Center City Sips is a great idea in theory: $4 cocktails, $3 wine, $2 beers and half-priced appetizers from 5 to 7 p.m. every Wednesday, June to August. If only it weren’t for the crowds, seemingly always understaffed bars and popped collars (OK, that last one just bugs me personally).
That distinctive “iodine” taste, like you’re sucking on a Band-Aid? That’s peat, and Laphroaig Scotch—a single malt produced in small-ish batches on the tiny island of Islay—is crammed full of the stuff, giving it its long, dry, but-not-acidic smoke.
In uncertain economic times some luxuries will go by the wayside, but thanks to the Wine Room, a hands-on facility, wine doesn't have to be one of them. On a recent evening a group of close friends a...
"Why throw a party if you aren't going to make it special? Why open a bag of Doritos and let people graze? A party should be more than just awkwardly drinking from a keg," says Rufus Fowler, one-third...
The pale little pilsner is the most consumed beer style in the world, and among beer snobs the most scorned. They tend to be light, yellow, fizzy and not much else. When done right, though, pilsner is a style proving that less can be more.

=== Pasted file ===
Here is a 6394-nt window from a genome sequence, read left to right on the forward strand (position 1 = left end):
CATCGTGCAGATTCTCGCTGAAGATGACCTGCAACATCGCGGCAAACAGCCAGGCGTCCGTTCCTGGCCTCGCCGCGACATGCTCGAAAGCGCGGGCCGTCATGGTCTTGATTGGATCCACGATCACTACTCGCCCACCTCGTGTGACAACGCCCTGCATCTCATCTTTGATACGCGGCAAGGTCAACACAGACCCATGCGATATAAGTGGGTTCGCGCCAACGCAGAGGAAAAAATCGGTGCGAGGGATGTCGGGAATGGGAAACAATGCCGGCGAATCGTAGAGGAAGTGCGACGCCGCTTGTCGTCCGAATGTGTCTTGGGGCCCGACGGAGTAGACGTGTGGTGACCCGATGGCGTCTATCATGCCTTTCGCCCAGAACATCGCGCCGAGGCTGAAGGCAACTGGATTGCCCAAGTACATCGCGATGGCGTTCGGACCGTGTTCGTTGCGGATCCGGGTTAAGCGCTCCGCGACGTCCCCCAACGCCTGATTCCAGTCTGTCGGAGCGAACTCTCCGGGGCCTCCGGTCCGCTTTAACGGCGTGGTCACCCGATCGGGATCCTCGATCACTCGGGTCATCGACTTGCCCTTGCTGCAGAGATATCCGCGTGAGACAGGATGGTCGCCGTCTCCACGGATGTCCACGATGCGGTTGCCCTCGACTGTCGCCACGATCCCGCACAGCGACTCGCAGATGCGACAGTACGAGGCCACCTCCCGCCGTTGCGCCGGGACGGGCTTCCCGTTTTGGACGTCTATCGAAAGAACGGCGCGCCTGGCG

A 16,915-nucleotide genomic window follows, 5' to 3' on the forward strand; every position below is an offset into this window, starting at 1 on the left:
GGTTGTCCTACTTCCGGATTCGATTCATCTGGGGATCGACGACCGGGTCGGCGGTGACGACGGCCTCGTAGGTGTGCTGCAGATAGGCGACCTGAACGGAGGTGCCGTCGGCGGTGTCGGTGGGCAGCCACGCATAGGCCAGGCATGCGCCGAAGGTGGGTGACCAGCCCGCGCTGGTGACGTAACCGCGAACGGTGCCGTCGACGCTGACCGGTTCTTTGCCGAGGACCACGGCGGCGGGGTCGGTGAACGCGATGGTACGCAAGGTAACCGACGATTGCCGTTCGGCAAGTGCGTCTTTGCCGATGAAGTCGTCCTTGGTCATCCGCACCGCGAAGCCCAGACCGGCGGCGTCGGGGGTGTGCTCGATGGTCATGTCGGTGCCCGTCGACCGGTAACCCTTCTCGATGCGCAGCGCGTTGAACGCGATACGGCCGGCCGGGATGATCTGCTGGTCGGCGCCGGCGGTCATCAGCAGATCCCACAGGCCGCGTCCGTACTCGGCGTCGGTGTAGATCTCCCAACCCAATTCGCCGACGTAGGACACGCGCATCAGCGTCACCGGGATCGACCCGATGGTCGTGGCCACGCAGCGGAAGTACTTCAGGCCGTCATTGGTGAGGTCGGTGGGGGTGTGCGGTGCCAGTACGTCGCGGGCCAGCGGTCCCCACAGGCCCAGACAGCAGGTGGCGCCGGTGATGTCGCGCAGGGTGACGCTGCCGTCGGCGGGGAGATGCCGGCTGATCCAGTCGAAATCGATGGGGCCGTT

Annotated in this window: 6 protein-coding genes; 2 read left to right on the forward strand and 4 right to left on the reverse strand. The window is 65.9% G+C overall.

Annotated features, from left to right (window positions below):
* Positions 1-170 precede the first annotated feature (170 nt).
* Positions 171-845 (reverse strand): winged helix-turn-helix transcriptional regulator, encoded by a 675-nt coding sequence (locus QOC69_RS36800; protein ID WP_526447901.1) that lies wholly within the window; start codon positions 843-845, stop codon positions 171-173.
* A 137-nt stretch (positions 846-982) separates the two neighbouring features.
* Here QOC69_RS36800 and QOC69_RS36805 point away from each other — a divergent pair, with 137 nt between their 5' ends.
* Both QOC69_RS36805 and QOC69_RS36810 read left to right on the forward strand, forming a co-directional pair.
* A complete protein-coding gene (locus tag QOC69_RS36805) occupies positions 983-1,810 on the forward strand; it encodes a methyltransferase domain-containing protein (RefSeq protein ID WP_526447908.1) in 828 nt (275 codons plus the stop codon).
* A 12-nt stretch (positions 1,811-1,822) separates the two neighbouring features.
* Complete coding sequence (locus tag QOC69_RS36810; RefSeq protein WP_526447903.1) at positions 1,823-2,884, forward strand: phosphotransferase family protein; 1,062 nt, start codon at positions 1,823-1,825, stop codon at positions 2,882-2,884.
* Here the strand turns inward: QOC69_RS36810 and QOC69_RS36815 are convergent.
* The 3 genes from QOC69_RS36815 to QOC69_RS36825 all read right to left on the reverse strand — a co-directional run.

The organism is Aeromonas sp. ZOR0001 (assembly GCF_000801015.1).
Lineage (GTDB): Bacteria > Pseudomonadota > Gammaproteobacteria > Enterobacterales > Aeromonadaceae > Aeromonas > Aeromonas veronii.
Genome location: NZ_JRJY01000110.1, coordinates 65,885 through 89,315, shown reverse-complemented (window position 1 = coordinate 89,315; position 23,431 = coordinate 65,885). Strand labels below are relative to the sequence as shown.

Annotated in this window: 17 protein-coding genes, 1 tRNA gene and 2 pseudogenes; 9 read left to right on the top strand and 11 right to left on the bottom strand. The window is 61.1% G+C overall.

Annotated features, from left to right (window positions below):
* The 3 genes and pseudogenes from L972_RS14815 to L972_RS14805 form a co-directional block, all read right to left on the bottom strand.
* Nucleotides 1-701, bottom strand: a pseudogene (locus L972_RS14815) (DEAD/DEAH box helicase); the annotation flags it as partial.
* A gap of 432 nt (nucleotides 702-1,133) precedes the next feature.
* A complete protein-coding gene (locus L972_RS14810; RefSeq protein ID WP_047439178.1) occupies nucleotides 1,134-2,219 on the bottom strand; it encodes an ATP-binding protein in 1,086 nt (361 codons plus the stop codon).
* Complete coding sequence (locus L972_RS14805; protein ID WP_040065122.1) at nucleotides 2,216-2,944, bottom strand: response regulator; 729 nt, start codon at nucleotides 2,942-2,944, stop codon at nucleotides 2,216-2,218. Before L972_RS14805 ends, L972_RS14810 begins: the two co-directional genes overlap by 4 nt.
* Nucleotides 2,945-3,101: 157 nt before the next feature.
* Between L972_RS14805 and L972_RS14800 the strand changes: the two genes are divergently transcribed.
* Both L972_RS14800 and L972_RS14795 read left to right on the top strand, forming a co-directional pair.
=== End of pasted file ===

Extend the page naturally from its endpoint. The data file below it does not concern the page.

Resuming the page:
The food on South Street shares the same DNA as the NoLibs original, the same menu of comforting, fairly priced classics and riffs. The potato latkes remain addictive. Eggs, as always, are done impeccably, from the simple to the baroque.
Their pho, to begin, is excellent, built on a base of broth whose clarity and purity of flavor sets it apart. Unlike so many more deeply developed pho broths in the city, this one is unique for its lightness, delicacy and remarkable freshness. Unfortunately, the beef balls were another story.
Long before “farm to table” had ever been uttered and well before Michael Pollan had become a household name among a certain type of food-focused Americans, there was the White Dog Cafe.